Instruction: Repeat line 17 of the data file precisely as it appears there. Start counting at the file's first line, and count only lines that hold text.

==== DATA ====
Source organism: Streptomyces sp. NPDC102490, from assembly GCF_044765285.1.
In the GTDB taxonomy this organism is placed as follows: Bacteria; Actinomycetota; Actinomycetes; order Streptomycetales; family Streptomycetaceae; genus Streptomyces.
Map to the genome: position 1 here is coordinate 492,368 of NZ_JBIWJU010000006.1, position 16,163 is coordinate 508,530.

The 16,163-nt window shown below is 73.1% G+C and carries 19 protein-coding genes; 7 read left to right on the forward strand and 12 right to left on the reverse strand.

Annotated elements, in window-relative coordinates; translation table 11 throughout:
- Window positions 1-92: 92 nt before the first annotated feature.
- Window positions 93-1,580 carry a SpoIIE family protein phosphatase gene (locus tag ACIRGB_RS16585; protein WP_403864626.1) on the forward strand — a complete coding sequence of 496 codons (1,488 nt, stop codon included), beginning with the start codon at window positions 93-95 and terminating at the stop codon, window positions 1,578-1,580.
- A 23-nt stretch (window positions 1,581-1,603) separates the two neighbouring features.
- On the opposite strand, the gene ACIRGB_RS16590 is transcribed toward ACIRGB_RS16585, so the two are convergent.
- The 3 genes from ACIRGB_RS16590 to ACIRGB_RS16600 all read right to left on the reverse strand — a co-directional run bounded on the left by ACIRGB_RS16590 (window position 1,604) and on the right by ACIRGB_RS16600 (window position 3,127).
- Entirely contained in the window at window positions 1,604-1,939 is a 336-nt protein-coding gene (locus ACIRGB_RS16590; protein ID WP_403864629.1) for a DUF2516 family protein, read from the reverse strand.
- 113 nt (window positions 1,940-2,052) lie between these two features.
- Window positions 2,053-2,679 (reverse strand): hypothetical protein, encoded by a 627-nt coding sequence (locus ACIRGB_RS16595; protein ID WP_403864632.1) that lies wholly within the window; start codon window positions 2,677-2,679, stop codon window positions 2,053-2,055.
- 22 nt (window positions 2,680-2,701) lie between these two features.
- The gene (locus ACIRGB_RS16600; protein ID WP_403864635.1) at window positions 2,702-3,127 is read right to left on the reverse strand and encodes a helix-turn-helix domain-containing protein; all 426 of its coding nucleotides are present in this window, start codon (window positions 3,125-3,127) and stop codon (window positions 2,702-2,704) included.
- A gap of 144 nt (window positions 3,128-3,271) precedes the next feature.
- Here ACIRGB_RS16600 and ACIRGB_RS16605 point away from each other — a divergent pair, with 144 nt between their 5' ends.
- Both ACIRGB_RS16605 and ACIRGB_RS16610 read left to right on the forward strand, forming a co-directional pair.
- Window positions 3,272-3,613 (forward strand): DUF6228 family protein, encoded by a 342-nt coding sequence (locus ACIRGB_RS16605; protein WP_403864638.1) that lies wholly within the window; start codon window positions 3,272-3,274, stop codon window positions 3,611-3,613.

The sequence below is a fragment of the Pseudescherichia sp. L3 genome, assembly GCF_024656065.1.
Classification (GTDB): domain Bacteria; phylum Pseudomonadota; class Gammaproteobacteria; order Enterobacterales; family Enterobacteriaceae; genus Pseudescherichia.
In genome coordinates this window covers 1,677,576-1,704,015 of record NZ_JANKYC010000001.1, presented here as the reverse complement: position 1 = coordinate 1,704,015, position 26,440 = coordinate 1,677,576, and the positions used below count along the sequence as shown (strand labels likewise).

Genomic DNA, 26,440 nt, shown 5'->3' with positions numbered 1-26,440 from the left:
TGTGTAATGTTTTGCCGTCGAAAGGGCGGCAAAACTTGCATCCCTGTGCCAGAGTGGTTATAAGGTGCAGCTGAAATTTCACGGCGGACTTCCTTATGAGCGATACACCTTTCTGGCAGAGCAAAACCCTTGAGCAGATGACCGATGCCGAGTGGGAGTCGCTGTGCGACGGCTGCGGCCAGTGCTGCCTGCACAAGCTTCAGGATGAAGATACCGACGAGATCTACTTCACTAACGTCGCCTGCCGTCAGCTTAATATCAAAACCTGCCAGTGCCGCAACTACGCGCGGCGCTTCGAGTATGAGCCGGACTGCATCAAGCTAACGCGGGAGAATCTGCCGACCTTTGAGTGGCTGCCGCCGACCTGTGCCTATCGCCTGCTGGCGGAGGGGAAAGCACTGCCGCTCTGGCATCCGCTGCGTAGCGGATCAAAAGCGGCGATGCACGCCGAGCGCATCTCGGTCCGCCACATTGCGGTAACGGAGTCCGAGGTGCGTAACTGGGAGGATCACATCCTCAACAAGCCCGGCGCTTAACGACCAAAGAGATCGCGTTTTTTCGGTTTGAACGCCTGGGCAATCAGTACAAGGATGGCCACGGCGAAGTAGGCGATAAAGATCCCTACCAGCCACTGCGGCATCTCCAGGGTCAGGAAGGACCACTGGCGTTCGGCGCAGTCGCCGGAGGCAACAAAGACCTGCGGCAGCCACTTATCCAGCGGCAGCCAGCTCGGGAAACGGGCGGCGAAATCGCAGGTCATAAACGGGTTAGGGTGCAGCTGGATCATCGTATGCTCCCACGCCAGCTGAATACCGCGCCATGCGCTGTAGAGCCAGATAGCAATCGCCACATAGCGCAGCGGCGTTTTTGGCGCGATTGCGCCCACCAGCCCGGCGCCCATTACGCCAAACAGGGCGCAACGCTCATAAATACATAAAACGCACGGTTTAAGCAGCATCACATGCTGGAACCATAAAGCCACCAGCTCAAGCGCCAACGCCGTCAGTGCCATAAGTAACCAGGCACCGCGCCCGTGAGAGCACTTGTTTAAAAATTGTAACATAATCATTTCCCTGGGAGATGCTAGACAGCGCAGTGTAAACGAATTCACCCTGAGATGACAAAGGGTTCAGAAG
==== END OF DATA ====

- Here ACIRGB_RS16600 and ACIRGB_RS16605 point away from each other — a divergent pair, with 144 nt between their 5' ends.